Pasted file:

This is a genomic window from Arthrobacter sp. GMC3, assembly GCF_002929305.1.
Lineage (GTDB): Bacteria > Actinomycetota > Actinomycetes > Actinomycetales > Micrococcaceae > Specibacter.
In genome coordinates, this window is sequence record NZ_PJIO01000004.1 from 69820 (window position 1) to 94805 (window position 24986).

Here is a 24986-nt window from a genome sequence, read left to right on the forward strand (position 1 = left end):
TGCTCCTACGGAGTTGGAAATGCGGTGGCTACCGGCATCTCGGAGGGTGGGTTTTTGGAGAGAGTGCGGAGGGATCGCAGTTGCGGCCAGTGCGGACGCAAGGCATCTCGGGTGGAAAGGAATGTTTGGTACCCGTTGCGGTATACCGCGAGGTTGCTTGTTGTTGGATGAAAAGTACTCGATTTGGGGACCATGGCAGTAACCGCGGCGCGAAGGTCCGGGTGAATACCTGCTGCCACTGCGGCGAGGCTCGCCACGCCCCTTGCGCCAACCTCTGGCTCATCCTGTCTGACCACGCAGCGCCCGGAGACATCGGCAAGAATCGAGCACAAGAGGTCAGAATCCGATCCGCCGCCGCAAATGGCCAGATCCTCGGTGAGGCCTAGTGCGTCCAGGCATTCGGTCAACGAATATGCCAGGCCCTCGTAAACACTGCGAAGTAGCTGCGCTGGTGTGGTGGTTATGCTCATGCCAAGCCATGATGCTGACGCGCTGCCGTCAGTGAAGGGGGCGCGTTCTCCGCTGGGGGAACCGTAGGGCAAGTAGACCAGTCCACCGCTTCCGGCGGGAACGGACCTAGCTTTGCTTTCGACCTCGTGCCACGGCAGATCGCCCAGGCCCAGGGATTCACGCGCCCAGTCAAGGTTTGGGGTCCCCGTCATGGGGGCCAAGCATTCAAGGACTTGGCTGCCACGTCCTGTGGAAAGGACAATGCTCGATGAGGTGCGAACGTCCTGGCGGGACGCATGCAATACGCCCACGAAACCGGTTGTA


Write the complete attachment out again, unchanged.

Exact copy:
This is a genomic window from Arthrobacter sp. GMC3, assembly GCF_002929305.1.
Lineage (GTDB): Bacteria > Actinomycetota > Actinomycetes > Actinomycetales > Micrococcaceae > Specibacter.
In genome coordinates, this window is sequence record NZ_PJIO01000004.1 from 69820 (window position 1) to 94805 (window position 24986).

Here is a 24986-nt window from a genome sequence, read left to right on the forward strand (position 1 = left end):
TGCTCCTACGGAGTTGGAAATGCGGTGGCTACCGGCATCTCGGAGGGTGGGTTTTTGGAGAGAGTGCGGAGGGATCGCAGTTGCGGCCAGTGCGGACGCAAGGCATCTCGGGTGGAAAGGAATGTTTGGTACCCGTTGCGGTATACCGCGAGGTTGCTTGTTGTTGGATGAAAAGTACTCGATTTGGGGACCATGGCAGTAACCGCGGCGCGAAGGTCCGGGTGAATACCTGCTGCCACTGCGGCGAGGCTCGCCACGCCCCTTGCGCCAACCTCTGGCTCATCCTGTCTGACCACGCAGCGCCCGGAGACATCGGCAAGAATCGAGCACAAGAGGTCAGAATCCGATCCGCCGCCGCAAATGGCCAGATCCTCGGTGAGGCCTAGTGCGTCCAGGCATTCGGTCAACGAATATGCCAGGCCCTCGTAAACACTGCGAAGTAGCTGCGCTGGTGTGGTGGTTATGCTCATGCCAAGCCATGATGCTGACGCGCTGCCGTCAGTGAAGGGGGCGCGTTCTCCGCTGGGGGAACCGTAGGGCAAGTAGACCAGTCCACCGCTTCCGGCGGGAACGGACCTAGCTTTGCTTTCGACCTCGTGCCACGGCAGATCGCCCAGGCCCAGGGATTCACGCGCCCAGTCAAGGTTTGGGGTCCCCGTCATGGGGGCCAAGCATTCAAGGACTTGGCTGCCACGTCCTGTGGAAAGGACAATGCTCGATGAGGTGCGAACGTCCTGGCGGGACGCATGCAATACGCCCACGAAACCGGTTGTA